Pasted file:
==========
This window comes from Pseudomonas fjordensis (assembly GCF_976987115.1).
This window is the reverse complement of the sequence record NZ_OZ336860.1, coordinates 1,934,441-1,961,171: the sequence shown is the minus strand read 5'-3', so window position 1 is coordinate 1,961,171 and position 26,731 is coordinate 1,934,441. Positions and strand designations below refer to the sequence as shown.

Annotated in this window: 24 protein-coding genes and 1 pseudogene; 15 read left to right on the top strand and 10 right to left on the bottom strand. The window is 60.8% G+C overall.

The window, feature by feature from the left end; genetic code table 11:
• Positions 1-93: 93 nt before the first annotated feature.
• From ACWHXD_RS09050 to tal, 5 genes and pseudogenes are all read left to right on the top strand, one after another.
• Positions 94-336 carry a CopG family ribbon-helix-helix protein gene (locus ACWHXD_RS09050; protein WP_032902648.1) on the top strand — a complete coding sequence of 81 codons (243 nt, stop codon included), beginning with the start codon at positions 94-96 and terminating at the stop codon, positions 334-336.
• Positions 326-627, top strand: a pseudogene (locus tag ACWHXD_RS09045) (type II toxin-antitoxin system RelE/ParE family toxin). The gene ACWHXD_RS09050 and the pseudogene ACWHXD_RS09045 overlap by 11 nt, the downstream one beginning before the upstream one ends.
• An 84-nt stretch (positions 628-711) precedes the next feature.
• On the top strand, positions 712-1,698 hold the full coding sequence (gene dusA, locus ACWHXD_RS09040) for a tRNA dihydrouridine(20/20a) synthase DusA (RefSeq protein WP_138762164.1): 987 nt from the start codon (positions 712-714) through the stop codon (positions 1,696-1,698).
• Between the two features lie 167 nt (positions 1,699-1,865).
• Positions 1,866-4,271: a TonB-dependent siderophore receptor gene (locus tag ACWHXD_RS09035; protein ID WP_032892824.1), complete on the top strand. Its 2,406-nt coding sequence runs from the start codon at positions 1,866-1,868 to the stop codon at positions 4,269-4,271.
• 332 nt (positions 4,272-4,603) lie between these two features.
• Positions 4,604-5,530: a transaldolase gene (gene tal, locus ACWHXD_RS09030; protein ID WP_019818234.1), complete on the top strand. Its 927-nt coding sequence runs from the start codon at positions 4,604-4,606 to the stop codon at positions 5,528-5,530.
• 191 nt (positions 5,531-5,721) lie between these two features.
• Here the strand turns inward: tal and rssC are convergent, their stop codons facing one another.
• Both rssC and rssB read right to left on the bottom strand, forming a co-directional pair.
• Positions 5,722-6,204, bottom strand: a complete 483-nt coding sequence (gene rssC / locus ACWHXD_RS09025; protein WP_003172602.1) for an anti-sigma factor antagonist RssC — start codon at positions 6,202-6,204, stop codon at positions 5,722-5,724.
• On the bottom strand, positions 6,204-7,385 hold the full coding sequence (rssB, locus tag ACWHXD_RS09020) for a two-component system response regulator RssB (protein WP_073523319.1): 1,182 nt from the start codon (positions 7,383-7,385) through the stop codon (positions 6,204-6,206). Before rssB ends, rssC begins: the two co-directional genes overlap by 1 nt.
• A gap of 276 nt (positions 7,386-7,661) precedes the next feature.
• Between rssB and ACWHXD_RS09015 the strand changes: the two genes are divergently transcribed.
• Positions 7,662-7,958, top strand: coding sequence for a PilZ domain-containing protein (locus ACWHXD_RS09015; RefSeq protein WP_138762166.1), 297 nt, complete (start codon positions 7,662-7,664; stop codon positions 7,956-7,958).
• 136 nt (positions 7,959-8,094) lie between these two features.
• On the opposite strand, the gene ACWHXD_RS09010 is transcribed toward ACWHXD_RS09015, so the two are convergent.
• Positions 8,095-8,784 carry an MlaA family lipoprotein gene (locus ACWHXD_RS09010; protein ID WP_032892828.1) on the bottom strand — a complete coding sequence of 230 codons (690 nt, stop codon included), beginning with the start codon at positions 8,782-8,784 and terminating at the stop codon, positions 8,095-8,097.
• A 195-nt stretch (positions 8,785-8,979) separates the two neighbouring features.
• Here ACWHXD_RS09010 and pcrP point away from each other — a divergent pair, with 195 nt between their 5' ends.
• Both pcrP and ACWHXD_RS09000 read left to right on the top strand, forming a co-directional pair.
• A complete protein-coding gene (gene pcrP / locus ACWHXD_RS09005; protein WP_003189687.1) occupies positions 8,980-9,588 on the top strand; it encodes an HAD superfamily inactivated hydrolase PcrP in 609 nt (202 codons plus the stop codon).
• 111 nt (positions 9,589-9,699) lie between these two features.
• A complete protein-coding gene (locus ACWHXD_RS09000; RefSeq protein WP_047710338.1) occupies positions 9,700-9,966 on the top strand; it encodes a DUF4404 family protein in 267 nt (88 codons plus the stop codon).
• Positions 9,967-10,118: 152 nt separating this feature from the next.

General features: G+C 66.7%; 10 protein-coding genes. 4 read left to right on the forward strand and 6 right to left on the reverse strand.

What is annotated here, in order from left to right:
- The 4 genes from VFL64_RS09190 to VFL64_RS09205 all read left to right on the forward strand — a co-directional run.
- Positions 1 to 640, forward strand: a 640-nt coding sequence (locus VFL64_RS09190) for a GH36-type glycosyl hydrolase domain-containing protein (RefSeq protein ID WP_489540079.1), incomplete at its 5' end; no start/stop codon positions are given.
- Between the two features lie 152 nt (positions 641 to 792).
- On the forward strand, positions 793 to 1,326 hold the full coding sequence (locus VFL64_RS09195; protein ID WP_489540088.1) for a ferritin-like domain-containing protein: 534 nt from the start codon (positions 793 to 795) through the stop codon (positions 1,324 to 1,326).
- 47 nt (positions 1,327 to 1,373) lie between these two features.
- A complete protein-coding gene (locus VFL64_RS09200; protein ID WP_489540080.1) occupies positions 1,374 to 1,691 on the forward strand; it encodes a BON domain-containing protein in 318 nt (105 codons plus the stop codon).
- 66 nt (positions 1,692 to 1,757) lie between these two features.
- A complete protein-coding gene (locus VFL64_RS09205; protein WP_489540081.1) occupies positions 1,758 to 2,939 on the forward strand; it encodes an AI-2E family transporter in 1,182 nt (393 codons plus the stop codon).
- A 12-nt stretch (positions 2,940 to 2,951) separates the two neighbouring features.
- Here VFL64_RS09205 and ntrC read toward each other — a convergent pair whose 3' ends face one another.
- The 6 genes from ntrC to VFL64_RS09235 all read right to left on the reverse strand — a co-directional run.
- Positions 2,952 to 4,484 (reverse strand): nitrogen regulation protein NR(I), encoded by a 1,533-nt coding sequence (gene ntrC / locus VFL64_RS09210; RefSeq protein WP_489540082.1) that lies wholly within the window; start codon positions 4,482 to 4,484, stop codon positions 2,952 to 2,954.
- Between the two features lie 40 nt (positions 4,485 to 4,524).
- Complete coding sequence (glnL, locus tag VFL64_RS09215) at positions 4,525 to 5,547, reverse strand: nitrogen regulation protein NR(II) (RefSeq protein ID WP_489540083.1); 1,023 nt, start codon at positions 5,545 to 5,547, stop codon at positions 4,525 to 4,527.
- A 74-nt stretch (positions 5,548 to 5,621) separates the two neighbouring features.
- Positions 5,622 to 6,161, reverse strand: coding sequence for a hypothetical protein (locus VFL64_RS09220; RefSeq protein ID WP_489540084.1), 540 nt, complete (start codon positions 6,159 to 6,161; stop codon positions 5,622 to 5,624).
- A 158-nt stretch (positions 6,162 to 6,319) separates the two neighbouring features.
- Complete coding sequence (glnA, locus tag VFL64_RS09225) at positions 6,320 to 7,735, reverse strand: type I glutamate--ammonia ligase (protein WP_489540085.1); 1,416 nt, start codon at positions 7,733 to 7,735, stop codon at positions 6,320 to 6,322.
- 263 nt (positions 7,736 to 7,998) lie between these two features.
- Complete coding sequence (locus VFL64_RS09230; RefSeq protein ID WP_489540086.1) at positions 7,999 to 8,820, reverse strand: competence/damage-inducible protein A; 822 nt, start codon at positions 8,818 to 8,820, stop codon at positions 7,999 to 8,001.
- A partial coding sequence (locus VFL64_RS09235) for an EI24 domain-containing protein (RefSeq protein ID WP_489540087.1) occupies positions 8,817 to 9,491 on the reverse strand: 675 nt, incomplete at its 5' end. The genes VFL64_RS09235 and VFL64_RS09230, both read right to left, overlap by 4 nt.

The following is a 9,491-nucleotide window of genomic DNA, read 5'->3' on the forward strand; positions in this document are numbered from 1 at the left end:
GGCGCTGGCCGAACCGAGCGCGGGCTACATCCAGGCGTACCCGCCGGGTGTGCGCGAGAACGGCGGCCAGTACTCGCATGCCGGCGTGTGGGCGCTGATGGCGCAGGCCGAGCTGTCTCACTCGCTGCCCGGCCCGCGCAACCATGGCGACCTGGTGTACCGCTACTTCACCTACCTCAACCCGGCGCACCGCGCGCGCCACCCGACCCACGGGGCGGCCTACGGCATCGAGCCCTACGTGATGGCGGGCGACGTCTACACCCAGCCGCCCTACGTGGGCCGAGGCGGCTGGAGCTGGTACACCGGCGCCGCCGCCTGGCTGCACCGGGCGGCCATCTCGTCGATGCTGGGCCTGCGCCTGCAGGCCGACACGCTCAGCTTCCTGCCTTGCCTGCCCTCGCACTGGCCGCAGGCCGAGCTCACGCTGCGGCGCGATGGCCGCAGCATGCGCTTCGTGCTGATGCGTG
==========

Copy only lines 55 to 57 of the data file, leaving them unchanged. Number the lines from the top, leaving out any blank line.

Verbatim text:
- A partial coding sequence (locus VFL64_RS09235) for an EI24 domain-containing protein (RefSeq protein ID WP_489540087.1) occupies positions 8,817 to 9,491 on the reverse strand: 675 nt, incomplete at its 5' end. The genes VFL64_RS09235 and VFL64_RS09230, both read right to left, overlap by 4 nt.

The following is a 9,491-nucleotide window of genomic DNA, read 5'->3' on the forward strand; positions in this document are numbered from 1 at the left end:
GGCGCTGGCCGAACCGAGCGCGGGCTACATCCAGGCGTACCCGCCGGGTGTGCGCGAGAACGGCGGCCAGTACTCGCATGCCGGCGTGTGGGCGCTGATGGCGCAGGCCGAGCTGTCTCACTCGCTGCCCGGCCCGCGCAACCATGGCGACCTGGTGTACCGCTACTTCACCTACCTCAACCCGGCGCACCGCGCGCGCCACCCGACCCACGGGGCGGCCTACGGCATCGAGCCCTACGTGATGGCGGGCGACGTCTACACCCAGCCGCCCTACGTGGGCCGAGGCGGCTGGAGCTGGTACACCGGCGCCGCCGCCTGGCTGCACCGGGCGGCCATCTCGTCGATGCTGGGCCTGCGCCTGCAGGCCGACACGCTCAGCTTCCTGCCTTGCCTGCCCTCGCACTGGCCGCAGGCCGAGCTCACGCTGCGGCGCGATGGCCGCAGCATGCGCTTCGTGCTGATGCGTG